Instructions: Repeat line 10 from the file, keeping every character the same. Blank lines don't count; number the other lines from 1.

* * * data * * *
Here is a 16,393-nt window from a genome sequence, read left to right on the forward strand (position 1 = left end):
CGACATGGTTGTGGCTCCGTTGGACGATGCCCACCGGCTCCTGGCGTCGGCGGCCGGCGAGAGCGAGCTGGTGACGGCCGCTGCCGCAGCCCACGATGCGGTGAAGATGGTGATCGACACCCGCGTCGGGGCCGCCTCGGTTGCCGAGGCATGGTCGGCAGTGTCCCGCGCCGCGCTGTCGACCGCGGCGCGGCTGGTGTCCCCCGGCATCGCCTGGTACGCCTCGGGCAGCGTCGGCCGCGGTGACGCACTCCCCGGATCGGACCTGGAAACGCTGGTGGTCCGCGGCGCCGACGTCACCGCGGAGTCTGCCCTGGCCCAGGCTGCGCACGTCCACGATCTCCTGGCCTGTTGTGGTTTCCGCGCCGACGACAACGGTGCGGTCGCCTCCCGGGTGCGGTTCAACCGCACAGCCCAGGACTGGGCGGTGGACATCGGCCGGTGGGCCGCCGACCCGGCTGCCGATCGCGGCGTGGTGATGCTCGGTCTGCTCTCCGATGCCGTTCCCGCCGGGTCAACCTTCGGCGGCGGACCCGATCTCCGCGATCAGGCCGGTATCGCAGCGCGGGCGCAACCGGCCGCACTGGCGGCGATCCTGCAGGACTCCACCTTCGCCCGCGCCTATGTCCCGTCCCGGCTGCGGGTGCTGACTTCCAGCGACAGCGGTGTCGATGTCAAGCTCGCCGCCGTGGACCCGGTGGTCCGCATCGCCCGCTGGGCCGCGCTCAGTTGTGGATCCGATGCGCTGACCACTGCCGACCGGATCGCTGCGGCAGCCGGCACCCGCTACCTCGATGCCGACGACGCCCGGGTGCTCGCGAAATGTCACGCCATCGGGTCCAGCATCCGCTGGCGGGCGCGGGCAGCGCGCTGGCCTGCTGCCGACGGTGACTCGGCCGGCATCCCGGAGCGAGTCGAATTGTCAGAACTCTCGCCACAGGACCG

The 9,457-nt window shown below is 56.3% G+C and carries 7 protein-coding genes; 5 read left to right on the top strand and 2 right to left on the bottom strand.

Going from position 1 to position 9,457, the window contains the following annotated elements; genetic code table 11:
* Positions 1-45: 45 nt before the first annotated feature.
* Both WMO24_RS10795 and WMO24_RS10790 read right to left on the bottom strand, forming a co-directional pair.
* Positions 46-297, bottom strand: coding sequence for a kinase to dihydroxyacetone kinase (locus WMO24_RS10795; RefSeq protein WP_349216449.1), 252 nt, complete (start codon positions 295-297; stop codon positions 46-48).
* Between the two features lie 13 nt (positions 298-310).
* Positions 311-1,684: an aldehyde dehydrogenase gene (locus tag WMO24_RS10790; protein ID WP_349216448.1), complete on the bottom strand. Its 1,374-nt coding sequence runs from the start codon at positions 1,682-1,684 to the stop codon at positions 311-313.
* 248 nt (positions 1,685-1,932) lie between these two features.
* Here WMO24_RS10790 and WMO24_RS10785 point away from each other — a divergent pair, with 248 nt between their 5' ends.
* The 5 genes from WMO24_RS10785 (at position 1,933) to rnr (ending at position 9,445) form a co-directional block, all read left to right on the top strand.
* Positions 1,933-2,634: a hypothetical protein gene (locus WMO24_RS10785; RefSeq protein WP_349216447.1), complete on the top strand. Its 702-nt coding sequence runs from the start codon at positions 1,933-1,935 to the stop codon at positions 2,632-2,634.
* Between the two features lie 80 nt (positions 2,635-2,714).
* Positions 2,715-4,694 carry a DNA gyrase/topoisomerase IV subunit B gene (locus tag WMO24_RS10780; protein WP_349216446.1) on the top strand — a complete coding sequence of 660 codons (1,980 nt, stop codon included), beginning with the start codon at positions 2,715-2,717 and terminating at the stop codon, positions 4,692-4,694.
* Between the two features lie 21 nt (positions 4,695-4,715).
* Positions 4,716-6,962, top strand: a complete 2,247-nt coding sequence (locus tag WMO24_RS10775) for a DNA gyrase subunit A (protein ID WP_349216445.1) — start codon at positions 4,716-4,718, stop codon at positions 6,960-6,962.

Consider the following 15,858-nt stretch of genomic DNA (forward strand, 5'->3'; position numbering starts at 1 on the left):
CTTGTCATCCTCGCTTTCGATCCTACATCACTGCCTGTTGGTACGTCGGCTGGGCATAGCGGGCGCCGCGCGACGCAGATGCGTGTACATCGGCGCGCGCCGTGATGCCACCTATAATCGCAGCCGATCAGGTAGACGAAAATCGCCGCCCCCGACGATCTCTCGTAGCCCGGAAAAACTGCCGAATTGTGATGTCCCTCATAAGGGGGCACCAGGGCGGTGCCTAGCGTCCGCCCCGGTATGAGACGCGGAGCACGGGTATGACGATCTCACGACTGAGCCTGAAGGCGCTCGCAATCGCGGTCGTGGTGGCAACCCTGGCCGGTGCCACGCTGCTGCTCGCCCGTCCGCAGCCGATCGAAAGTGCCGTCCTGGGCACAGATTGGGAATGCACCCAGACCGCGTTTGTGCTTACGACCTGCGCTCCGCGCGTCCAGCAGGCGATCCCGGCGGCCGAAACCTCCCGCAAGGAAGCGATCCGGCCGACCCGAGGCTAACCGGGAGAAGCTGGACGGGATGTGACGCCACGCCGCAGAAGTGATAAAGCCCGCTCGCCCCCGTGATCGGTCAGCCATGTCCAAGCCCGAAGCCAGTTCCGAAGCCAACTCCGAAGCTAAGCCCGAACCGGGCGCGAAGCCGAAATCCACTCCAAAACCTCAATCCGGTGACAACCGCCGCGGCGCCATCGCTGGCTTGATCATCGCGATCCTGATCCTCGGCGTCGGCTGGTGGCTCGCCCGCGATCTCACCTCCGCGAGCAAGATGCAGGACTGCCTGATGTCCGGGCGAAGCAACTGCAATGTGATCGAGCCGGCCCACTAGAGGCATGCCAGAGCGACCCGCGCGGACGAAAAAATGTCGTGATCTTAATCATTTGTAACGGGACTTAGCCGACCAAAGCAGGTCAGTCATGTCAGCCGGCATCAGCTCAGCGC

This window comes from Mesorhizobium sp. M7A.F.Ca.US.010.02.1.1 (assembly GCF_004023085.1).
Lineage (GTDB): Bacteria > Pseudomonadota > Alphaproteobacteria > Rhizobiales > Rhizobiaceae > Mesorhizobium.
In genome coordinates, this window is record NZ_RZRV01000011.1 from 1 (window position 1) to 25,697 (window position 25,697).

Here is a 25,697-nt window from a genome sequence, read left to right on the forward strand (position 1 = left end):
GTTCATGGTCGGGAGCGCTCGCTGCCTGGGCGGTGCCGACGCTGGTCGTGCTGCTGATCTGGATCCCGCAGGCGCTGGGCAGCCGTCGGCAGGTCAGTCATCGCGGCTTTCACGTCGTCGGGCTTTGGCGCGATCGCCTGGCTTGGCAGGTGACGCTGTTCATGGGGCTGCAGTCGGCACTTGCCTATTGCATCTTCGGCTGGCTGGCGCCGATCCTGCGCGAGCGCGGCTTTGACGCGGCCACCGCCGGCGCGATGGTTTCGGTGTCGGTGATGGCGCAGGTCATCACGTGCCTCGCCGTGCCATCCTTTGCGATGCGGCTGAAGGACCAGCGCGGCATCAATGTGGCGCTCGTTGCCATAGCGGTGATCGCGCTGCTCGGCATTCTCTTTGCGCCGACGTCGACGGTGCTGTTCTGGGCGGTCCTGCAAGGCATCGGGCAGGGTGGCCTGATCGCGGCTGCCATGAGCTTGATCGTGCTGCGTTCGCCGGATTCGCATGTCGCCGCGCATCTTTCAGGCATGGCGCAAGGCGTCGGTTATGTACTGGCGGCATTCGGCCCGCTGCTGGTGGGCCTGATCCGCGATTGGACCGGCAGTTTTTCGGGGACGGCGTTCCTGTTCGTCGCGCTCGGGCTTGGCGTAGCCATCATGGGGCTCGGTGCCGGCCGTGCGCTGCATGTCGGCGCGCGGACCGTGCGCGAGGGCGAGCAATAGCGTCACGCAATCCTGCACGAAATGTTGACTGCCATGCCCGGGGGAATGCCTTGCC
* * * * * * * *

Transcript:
* 248 nt (positions 1,685-1,932) lie between these two features.